Project Description - The faculty member will participate in a project to investigate the chemical modification of lignin as a cost-effective and ‘green’ precursor for advanced energy storage materials. The general approach will combine organic chemistry and relevant analytical techniques to obtain and functionalized lignin biopolymers. Lignin biopolymers possess a large amount of relatively easily accessible hydroxyl functional groups, both penolic and aliphatic, that can be used to introduce a variety of modifications. The goal of this 10 week project is to introduce a specific type of modification on different types of lignin, optimize reaction conditions to maximize yield and homogeneity of the functionalized product and to determine the impact of the modification on chemical and physical properties of the lignin biopolymers. Analytical methods will include Fourier Transform Infrared Spectroscopy (FTIR), NMR?, Thermogravimetric Analysis and Mass Spectrometry.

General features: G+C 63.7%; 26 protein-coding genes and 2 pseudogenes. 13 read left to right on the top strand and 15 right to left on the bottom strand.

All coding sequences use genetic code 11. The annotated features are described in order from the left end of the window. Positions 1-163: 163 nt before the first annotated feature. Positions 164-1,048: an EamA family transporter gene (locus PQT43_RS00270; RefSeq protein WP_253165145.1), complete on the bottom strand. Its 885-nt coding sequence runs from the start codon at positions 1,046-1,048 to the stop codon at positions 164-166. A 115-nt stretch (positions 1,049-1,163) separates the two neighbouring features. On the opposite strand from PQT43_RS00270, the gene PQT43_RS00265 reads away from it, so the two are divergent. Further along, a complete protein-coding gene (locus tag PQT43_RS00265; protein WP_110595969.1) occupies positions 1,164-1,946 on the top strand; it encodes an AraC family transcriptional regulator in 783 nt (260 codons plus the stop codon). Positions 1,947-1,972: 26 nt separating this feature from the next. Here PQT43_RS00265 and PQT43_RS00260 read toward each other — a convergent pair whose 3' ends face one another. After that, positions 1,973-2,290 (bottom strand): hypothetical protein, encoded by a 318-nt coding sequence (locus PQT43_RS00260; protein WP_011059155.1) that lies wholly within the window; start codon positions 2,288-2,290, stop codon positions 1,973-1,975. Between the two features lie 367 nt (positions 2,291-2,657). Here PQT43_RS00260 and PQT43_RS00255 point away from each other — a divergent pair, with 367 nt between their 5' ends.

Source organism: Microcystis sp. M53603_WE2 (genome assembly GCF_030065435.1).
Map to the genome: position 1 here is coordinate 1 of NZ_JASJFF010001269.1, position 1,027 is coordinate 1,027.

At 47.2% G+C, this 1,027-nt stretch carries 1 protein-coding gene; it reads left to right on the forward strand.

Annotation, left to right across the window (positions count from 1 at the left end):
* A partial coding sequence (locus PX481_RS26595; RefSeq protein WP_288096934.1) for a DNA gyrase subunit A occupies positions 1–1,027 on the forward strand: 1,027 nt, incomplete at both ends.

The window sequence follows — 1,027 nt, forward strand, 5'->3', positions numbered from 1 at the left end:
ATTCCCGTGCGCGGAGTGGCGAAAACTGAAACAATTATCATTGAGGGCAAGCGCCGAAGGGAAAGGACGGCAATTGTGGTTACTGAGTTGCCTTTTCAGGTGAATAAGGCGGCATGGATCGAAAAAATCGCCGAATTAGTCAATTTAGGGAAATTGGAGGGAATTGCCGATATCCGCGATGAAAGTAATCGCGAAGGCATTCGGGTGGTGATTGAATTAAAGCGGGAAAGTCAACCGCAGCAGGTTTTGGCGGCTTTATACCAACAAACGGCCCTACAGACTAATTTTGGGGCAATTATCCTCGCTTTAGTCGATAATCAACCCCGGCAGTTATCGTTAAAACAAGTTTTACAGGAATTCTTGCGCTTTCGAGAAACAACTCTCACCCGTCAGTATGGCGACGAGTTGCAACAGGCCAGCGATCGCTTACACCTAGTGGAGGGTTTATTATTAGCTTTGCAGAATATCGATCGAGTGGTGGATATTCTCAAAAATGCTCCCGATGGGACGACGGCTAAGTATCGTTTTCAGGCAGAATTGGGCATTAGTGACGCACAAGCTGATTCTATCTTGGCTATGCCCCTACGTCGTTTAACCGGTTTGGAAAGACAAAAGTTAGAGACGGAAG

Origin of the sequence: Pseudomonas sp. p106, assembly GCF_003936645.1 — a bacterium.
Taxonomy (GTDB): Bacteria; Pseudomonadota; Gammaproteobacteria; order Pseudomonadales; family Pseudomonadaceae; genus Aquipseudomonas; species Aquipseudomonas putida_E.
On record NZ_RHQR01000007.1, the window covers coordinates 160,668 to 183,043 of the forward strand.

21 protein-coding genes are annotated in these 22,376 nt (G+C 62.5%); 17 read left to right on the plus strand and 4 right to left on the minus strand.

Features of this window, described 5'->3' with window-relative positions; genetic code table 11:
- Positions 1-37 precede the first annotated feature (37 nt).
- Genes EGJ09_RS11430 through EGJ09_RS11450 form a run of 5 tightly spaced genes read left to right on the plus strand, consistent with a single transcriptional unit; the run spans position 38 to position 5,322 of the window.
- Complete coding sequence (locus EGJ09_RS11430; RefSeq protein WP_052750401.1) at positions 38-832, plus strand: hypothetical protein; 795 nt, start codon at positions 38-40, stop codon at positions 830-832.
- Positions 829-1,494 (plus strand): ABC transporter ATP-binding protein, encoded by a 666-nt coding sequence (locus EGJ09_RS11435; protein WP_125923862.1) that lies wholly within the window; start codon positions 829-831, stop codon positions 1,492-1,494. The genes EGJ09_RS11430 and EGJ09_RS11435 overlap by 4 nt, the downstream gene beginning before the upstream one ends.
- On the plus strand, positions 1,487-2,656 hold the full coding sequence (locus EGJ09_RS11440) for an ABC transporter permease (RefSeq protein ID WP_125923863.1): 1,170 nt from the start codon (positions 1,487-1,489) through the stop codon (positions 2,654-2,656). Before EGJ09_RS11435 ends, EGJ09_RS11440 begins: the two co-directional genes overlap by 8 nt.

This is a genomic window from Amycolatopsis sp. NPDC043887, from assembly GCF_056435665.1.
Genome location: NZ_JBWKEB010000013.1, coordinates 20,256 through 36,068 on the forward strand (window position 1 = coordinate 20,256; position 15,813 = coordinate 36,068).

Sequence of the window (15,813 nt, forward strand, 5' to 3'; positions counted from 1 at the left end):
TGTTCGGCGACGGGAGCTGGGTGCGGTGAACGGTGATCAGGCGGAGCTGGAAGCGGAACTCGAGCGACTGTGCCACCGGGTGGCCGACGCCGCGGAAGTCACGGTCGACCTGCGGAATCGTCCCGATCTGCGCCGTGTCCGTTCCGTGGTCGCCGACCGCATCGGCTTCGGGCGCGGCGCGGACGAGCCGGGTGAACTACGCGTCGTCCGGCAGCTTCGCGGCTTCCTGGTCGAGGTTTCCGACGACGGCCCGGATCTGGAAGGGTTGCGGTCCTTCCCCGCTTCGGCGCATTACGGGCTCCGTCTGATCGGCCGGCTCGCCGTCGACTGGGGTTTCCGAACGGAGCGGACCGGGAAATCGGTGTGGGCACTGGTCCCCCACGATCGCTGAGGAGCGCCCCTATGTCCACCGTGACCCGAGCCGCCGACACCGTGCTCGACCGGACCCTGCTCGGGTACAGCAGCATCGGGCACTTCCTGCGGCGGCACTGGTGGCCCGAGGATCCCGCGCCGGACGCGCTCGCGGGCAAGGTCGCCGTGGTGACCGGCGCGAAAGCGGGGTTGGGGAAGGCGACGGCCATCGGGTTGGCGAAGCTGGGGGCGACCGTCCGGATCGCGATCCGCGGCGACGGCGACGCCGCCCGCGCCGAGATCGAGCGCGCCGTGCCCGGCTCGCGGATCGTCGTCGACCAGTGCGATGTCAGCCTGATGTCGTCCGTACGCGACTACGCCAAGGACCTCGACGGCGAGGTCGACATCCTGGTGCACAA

Qualification and Skills Desired - Candidates should have a good understanding of organic chemistry and relevant analytical techniques. This project is a great opportunity for a strong experimentalist with background in macromolecular chemistry, polymer chemistry or a closely related field. Prior experience with lignin-based biopolymers is desirable, but not required.
Point of Contact – Alexander Johs (firstname.lastname@example.org)
Intelligent Advanced Propulsion Systems
Research Team - Andreas Malikopoulos (PI)
Division- Energy & Transportation Science Division